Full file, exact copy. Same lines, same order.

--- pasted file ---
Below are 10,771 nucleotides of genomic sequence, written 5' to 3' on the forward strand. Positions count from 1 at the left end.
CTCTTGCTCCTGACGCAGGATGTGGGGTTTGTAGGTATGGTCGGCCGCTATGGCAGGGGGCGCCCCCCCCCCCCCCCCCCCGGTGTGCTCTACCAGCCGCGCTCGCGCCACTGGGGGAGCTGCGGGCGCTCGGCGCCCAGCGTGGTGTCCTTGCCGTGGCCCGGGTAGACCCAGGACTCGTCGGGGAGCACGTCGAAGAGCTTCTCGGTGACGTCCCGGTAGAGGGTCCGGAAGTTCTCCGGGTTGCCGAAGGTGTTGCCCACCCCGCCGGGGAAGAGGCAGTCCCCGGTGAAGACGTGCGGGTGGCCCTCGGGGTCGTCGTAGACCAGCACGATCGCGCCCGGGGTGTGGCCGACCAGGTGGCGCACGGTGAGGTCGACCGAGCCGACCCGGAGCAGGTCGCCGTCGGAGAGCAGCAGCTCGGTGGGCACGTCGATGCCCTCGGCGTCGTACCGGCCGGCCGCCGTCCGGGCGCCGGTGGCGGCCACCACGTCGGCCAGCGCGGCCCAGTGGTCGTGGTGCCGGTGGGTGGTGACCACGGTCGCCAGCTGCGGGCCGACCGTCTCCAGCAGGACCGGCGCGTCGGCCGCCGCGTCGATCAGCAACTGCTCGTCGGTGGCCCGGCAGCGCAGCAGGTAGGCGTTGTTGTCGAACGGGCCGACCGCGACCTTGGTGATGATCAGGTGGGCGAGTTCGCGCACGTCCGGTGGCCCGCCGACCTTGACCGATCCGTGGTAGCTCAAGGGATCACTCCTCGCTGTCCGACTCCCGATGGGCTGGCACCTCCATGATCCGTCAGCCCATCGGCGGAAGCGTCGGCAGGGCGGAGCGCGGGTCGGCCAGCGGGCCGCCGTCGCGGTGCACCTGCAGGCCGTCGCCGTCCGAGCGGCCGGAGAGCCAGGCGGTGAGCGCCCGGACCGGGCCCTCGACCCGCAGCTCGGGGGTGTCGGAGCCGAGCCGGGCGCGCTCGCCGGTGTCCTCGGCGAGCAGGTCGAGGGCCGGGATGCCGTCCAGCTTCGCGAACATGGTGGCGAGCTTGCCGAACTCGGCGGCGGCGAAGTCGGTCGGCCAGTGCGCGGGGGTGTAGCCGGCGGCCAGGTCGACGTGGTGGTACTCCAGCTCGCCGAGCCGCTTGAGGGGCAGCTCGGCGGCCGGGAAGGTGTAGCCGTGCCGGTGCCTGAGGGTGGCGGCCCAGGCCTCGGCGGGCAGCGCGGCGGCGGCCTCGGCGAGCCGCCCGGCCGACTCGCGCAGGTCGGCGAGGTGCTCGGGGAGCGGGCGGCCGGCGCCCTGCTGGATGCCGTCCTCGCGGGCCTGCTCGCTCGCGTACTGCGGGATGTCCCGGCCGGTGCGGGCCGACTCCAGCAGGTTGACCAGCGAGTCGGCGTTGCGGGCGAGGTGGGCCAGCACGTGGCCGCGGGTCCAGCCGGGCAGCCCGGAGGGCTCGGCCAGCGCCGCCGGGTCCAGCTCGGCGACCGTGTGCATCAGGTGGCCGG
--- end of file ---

Below are 10,771 nucleotides of genomic sequence, written 5' to 3' on the forward strand. Positions count from 1 at the left end.
CTCTTGCTCCTGACGCAGGATGTGGGGTTTGTAGGTATGGTCGGCCGCTATGGCAGGGGGCGCCCCCCCCCCCCCCCCCCCGGTGTGCTCTACCAGCCGCGCTCGCGCCACTGGGGGAGCTGCGGGCGCTCGGCGCCCAGCGTGGTGTCCTTGCCGTGGCCCGGGTAGACCCAGGACTCGTCGGGGAGCACGTCGAAGAGCTTCTCGGTGACGTCCCGGTAGAGGGTCCGGAAGTTCTCCGGGTTGCCGAAGGTGTTGCCCACCCCGCCGGGGAAGAGGCAGTCCCCGGTGAAGACGTGCGGGTGGCCCTCGGGGTCGTCGTAGACCAGCACGATCGCGCCCGGGGTGTGGCCGACCAGGTGGCGCACGGTGAGGTCGACCGAGCCGACCCGGAGCAGGTCGCCGTCGGAGAGCAGCAGCTCGGTGGGCACGTCGATGCCCTCGGCGTCGTACCGGCCGGCCGCCGTCCGGGCGCCGGTGGCGGCCACCACGTCGGCCAGCGCGGCCCAGTGGTCGTGGTGCCGGTGGGTGGTGACCACGGTCGCCAGCTGCGGGCCGACCGTCTCCAGCAGGACCGGCGCGTCGGCCGCCGCGTCGATCAGCAACTGCTCGTCGGTGGCCCGGCAGCGCAGCAGGTAGGCGTTGTTGTCGAACGGGCCGACCGCGACCTTGGTGATGATCAGGTGGGCGAGTTCGCGCACGTCCGGTGGCCCGCCGACCTTGACCGATCCGTGGTAGCTCAAGGGATCACTCCTCGCTGTCCGACTCCCGATGGGCTGGCACCTCCATGATCCGTCAGCCCATCGGCGGAAGCGTCGGCAGGGCGGAGCGCGGGTCGGCCAGCGGGCCGCCGTCGCGGTGCACCTGCAGGCCGTCGCCGTCCGAGCGGCCGGAGAGCCAGGCGGTGAGCGCCCGGACCGGGCCCTCGACCCGCAGCTCGGGGGTGTCGGAGCCGAGCCGGGCGCGCTCGCCGGTGTCCTCGGCGAGCAGGTCGAGGGCCGGGATGCCGTCCAGCTTCGCGAACATGGTGGCGAGCTTGCCGAACTCGGCGGCGGCGAAGTCGGTCGGCCAGTGCGCGGGGGTGTAGCCGGCGGCCAGGTCGACGTGGTGGTACTCCAGCTCGCCGAGCCGCTTGAGGGGCAGCTCGGCGGCCGGGAAGGTGTAGCCGTGCCGGTGCCTGAGGGTGGCGGCCCAGGCCTCGGCGGGCAGCGCGGCGGCGGCCTCGGCGAGCCGCCCGGCCGACTCGCGCAGGTCGGCGAGGTGCTCGGGGAGCGGGCGGCCGGCGCCCTGCTGGATGCCGTCCTCGCGGGCCTGCTCGCTCGCGTACTGCGGGATGTCCCGGCCGGTGCGGGCCGACTCCAGCAGGTTGACCAGCGAGTCGGCGTTGCGGGCGAGGTGGGCCAGCACGTGGCCGCGGGTCCAGCCGGGCAGCCCGGAGGGCTCGGCCAGCGCCGCCGGGTCCAGCTCGGCGACCGTGTGCATCAGGTGGCCGG